- Salman Khan – The amazing Khan academy for online teaching.
- Wael Ghonim — the Google executive in the middle of the Egyptian revolution.
Other talks I also love:
- Morgan Spurlock – Funny & entertaining look at product placement & brand marketing.
- Damon Horowitz — short personal story of philosophy & its impact on a young felon in prison.
- Philip Zimbardo — short talk on the demise of boys
Over the last few days I’ve been reflecting on all the activity surrounding the AIM group report that we helped sponsor. We saw some meaningful commentary as well as a lot of fall out.
I strongly feel that sponsoring and promoting the report was the right thing for us to do. There is a serious issue in our industry – one that deserves to be talked about. But I do regret the way the report was sensationalized.
My decision to build Oodle was and is grounded in my passionate belief that there is a better way to do classifieds. We started the company by aggressively investing in great search and analytics. And we’ve spent the last three years using social media to define a new experience for classifieds.
Safety has always been a central issue to us because of the inherent social nature of classifieds – the conversation starts online but ends in a face-to-face interaction. It’s something we’ve spent a lot of time and energy addressing – and an area where we’ll continue to innovate.
We don’t, however, see much innovation happening in the rest of the classifieds industry. Almost all the online classifieds sites out there are pretty much the same as they were a decade ago. While that’s certainly their prerogative, the lack of innovation around safety has serious and negative repercussions for consumers. The internet has evolved – it’s become less anonymous and more social. So should online classifieds.
As an innovator, our intent with the report was to shake things up even if it ruffled some feathers. The data in the report was solid and the message about the dangers of anonymity was important for people to hear. Moreover, many of these issues can be avoided with some of the innovations we’ve developed.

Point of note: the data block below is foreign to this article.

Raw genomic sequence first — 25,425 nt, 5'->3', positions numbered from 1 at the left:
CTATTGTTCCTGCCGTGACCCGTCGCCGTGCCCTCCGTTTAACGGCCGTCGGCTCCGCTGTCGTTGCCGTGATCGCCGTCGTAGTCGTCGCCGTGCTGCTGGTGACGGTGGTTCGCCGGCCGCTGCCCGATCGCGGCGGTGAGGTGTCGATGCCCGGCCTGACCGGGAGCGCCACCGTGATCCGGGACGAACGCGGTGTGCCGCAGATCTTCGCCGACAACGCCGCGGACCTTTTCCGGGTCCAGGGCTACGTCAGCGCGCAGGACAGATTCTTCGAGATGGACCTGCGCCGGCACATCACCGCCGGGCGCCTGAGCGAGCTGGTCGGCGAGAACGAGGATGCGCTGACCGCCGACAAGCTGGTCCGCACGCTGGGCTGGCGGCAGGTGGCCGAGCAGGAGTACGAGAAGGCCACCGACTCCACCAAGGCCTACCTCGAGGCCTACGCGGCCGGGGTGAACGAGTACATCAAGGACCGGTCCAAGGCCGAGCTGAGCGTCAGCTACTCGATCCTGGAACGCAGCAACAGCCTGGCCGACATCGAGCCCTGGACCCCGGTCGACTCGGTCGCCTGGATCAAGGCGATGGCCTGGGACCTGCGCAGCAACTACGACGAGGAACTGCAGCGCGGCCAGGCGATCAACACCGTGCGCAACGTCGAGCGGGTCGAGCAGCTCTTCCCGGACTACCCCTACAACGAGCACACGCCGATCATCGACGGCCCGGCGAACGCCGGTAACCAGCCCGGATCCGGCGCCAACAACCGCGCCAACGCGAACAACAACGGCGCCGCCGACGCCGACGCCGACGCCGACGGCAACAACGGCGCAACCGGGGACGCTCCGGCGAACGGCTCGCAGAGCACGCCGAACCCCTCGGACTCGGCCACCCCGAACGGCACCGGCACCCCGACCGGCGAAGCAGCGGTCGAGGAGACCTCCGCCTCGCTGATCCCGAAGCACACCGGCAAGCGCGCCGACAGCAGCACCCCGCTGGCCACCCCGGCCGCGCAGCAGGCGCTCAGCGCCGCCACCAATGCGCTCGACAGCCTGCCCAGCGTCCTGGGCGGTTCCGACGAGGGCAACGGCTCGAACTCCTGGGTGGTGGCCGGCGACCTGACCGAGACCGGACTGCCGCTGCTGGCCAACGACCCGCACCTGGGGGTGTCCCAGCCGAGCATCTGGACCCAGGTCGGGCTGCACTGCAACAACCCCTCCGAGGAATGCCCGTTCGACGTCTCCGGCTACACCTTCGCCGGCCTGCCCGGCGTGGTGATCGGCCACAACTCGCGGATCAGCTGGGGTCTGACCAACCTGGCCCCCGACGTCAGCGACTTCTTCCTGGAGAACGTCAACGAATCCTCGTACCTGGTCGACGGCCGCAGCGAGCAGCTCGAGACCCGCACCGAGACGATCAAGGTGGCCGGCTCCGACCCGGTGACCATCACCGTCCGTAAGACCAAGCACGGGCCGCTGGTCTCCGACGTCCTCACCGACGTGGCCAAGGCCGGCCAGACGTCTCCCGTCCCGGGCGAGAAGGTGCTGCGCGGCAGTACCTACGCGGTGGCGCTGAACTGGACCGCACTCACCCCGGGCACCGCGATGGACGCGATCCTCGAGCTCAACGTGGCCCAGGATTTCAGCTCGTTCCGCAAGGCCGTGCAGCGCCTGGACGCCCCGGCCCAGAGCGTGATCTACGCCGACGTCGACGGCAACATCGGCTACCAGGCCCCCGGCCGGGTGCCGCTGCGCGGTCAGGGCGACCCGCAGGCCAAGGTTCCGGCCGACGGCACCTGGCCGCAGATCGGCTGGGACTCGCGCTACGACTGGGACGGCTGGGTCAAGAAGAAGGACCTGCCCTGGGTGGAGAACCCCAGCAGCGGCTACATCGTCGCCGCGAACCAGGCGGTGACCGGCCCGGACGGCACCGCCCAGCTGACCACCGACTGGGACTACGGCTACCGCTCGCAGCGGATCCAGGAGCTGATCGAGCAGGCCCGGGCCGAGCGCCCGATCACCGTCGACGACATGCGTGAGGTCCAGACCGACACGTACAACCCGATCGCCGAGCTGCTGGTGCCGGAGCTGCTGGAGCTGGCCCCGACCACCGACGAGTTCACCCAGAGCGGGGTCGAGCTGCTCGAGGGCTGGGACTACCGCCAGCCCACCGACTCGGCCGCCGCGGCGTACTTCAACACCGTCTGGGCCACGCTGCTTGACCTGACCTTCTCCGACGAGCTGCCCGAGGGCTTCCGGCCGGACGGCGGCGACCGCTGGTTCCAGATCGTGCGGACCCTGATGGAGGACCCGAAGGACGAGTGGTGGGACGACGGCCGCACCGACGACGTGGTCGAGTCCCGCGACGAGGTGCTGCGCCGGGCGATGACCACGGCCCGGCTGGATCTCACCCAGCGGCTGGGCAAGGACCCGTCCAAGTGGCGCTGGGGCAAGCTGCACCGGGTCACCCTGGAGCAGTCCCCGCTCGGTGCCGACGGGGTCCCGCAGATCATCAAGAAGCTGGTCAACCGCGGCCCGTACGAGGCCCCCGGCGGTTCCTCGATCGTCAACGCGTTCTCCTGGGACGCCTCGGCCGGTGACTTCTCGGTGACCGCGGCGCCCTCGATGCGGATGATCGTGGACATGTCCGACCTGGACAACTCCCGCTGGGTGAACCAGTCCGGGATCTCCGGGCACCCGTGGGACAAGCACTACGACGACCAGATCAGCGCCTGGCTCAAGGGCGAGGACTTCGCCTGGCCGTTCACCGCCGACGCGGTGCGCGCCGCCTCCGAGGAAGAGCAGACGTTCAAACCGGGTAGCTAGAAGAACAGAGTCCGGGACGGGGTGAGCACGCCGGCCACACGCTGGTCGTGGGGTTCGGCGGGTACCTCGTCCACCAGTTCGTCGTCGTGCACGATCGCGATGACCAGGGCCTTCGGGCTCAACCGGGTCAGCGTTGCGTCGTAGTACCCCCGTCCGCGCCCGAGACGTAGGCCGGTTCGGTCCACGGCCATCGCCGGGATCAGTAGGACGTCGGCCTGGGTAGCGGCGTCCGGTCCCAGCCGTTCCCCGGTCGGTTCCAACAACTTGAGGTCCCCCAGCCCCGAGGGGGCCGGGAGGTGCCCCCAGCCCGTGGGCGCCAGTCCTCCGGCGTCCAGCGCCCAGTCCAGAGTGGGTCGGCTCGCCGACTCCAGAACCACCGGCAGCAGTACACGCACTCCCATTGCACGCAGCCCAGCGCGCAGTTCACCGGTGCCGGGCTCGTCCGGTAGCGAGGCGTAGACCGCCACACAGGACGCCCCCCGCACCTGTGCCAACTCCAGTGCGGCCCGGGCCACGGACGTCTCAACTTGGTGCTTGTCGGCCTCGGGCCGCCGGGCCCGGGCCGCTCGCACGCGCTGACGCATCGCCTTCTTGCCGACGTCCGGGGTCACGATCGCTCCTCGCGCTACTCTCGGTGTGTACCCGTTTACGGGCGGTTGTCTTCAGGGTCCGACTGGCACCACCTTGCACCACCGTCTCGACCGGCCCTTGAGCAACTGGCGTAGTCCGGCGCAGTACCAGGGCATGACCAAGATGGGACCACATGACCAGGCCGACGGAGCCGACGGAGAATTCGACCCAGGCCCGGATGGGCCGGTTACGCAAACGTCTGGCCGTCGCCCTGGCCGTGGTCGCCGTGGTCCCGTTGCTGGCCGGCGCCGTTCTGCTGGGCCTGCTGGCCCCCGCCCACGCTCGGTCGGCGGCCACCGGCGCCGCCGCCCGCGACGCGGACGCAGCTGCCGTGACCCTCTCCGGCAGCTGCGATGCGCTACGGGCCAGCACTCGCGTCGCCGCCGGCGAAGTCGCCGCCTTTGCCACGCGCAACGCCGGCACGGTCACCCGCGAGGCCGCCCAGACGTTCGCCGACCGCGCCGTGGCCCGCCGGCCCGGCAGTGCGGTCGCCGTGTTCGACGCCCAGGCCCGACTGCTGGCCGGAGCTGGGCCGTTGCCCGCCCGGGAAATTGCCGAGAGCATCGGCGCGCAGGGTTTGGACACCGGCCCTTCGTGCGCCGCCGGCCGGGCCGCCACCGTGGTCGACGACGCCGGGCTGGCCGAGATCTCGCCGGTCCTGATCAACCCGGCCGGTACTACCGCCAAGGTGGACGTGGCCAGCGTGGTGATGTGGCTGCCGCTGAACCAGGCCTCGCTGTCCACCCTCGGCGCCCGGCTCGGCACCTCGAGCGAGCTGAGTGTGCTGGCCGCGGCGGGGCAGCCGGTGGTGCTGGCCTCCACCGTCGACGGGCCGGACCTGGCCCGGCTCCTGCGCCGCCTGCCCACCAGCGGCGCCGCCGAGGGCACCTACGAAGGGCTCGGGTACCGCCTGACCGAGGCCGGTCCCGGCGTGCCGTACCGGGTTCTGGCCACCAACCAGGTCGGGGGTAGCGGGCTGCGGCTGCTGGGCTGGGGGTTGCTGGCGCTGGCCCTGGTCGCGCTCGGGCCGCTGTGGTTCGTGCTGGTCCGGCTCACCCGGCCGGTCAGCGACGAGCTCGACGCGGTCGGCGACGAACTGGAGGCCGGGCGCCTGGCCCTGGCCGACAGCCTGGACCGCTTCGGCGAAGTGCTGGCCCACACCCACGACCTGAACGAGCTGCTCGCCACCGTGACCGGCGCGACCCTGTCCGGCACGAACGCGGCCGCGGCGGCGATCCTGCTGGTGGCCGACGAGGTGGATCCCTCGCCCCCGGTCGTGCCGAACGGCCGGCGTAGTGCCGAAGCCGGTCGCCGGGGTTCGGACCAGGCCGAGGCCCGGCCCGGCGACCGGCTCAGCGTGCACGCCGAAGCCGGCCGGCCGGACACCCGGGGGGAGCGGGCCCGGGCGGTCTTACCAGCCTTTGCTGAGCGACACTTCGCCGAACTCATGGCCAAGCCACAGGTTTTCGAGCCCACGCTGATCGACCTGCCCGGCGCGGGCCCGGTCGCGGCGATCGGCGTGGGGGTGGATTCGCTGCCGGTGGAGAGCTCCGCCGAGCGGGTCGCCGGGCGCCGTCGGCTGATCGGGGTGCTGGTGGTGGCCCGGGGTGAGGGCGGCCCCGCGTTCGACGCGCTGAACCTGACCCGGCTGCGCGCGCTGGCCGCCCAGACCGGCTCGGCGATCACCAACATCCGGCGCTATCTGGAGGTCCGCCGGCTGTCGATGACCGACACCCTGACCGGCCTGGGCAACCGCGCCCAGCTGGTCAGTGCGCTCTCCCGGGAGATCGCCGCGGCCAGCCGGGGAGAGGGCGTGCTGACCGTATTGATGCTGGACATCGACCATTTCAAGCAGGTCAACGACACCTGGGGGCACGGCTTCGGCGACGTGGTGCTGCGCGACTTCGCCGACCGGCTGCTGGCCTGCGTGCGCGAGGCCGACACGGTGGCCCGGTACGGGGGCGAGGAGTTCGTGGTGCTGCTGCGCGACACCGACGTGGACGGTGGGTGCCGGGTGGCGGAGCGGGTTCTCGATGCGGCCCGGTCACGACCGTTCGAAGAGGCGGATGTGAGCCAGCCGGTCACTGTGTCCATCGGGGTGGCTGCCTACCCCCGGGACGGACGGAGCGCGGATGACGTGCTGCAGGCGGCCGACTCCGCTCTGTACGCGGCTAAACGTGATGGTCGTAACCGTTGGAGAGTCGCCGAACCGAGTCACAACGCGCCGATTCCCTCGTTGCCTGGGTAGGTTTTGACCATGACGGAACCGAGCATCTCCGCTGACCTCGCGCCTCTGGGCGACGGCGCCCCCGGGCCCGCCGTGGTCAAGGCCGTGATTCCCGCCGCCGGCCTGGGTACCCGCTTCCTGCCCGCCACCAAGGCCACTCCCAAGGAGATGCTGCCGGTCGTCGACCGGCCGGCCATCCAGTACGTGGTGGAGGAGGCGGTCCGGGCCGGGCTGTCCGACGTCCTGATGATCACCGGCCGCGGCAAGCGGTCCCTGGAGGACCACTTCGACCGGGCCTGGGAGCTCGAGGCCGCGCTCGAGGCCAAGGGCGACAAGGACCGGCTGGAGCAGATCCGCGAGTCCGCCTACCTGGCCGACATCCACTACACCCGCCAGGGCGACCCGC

I regret, however, that we framed the issue as an indictment of Craigslist versus a problem that plagues our industry. It devolved the dialogue – from a conversation about safety (and what could be done about it) to one about a cat fight in the industry. Our intent to create awareness and dialogue became buried in the drama of the day. That was a missed opportunity.
After the AIM Group study was published yesterday, we got a lot of questions and comments. I wanted to address some of them to clear up misconceptions.
1. The numbers cited in the study are solid.
The study counted crimes that were published in local media outlets and which can be directly linked to Craigslist activity. Indeed, by focusing only on crimes published in the press, one could argue that these numbers understate the issue.
To help provide some backing for these numbers, the study provided links to each of these published reports. In addition to checking out these links, you can get your own feel for the size of this problem simply by searching for “craigslist” on google news.
2. The numbers cited in the study (12 murders, 330 crimes) are significant even when you take the size of Craigslist’s audience into account.
First off, let me reiterate what was mentioned in the study — these crimes aren’t Craigslist’s fault. But 12 murders resulting from the use of one web site are significant — independent of the size of the audience.
Consumers should be made aware of the issue and what’s being done about it. Discounting the issue simply isn’t appropriate. Toyota took the issue of spontaneous acceleration very seriously even though it involved “only” a dozen reported deaths and arguably much more clouded causality.
3. We did have a promotional motive for sponsoring the study and clearly stated our involvement with the study in the press release and on our blog.
The study highlights a big problem in our industry, one based on conversations that start anonymously online and end in face-to-face interactions, potentially with dangerous outcomes. This is a problem that Oodle does a good job of addressing; and one we feel needs to be addressed. Consumers should know about this issue and that alternative solutions exist in the market. That’s why we sponsored the study, and publicly acknowledged that we sponsored it.
And while the dialog on both sides of this debate may seem a bit over-the-top, it doesn’t even touch recent satire about Craigslist. Rather, this report was about publicly-available data and safety when buying and selling online.